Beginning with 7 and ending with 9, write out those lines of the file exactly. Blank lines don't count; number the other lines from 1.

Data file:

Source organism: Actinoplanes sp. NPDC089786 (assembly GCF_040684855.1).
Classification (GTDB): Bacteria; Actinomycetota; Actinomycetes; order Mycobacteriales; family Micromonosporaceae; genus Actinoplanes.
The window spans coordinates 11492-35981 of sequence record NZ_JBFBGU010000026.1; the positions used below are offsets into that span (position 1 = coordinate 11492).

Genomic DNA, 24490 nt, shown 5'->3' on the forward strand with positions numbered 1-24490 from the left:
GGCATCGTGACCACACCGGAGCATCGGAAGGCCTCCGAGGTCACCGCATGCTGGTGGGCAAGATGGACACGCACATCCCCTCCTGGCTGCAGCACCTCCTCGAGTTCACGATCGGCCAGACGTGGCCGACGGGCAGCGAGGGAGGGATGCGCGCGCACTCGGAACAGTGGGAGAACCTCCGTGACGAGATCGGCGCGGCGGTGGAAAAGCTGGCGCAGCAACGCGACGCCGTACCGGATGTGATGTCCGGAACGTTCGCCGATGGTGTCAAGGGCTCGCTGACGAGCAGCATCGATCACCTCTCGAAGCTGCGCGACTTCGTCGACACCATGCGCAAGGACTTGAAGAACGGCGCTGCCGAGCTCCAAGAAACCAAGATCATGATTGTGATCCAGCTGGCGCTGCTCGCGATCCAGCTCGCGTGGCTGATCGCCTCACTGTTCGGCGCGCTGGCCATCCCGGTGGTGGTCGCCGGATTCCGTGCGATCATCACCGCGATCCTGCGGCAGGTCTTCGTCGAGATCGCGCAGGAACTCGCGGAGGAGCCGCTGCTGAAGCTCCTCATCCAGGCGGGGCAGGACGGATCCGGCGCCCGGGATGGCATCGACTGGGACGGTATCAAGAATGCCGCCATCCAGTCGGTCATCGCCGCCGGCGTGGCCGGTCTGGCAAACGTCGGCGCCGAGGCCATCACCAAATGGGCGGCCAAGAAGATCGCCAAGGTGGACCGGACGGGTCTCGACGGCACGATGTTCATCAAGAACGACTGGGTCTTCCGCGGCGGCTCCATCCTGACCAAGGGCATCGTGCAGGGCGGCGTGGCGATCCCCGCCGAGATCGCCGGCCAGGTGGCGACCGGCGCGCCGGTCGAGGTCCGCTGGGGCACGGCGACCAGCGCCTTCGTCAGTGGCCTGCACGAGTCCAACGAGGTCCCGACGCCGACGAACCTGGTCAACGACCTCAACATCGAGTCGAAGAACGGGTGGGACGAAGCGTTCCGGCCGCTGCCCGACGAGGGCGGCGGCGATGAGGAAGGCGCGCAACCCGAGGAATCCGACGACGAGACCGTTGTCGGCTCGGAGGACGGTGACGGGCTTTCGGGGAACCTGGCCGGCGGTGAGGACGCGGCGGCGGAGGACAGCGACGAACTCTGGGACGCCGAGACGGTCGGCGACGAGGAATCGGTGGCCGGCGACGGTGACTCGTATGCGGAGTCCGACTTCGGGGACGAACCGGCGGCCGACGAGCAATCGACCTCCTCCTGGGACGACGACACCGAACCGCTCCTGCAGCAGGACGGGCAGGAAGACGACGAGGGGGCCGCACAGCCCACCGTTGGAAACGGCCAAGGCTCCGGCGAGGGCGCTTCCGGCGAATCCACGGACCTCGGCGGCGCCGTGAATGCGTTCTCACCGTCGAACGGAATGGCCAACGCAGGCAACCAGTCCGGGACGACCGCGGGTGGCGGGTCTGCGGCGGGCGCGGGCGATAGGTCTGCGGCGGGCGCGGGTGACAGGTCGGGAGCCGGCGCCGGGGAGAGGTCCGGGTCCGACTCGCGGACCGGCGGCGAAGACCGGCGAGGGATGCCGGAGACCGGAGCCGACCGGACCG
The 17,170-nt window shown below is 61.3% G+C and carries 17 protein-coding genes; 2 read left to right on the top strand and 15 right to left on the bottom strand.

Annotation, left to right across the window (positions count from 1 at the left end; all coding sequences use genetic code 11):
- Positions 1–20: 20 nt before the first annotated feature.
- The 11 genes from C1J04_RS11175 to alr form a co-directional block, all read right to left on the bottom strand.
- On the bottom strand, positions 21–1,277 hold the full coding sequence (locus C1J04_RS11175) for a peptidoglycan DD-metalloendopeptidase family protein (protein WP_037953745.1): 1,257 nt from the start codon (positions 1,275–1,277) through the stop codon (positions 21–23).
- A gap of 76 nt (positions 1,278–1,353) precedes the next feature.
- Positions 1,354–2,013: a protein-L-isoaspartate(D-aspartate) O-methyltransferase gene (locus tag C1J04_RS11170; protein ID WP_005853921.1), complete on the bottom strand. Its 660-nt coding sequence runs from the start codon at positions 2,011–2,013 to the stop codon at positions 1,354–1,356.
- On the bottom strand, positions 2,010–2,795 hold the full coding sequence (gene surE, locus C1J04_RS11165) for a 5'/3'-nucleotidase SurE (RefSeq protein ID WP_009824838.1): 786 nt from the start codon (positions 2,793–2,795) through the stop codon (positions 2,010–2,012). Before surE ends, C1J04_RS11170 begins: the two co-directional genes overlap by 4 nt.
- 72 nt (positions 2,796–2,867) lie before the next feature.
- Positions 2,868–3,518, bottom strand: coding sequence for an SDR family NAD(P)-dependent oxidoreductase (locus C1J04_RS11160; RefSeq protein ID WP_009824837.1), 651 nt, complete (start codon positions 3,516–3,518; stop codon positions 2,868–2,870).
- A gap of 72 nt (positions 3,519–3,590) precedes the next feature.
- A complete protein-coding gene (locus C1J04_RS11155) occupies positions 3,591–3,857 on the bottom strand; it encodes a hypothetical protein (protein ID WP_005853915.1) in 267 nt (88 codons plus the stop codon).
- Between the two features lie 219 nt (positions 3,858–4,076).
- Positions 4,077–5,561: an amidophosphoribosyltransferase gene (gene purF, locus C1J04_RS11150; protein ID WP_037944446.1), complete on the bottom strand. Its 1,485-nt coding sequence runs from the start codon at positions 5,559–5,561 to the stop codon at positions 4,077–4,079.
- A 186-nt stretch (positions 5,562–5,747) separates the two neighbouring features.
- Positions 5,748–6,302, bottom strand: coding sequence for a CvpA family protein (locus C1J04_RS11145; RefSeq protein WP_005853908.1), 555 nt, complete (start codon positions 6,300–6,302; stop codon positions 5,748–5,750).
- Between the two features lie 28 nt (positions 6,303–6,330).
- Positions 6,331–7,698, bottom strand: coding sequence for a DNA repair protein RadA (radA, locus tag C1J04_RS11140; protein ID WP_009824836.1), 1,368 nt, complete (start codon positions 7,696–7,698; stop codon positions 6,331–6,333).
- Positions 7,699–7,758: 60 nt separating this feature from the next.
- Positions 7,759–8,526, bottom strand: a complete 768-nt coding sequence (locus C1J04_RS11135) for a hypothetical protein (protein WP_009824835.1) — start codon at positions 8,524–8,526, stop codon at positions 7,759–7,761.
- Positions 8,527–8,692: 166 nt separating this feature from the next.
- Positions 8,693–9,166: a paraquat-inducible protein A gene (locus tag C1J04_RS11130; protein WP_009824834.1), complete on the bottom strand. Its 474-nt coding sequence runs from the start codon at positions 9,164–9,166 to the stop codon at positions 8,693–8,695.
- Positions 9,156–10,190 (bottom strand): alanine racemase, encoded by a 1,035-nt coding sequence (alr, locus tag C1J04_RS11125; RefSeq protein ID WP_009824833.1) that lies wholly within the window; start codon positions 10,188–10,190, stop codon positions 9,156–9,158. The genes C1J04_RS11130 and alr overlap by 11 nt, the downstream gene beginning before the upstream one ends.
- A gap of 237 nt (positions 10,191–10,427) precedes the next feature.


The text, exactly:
Annotation, left to right across the window (positions count from 1 at the left end; all coding sequences use genetic code 11):
- Positions 1–20: 20 nt before the first annotated feature.
- The 11 genes from C1J04_RS11175 to alr form a co-directional block, all read right to left on the bottom strand.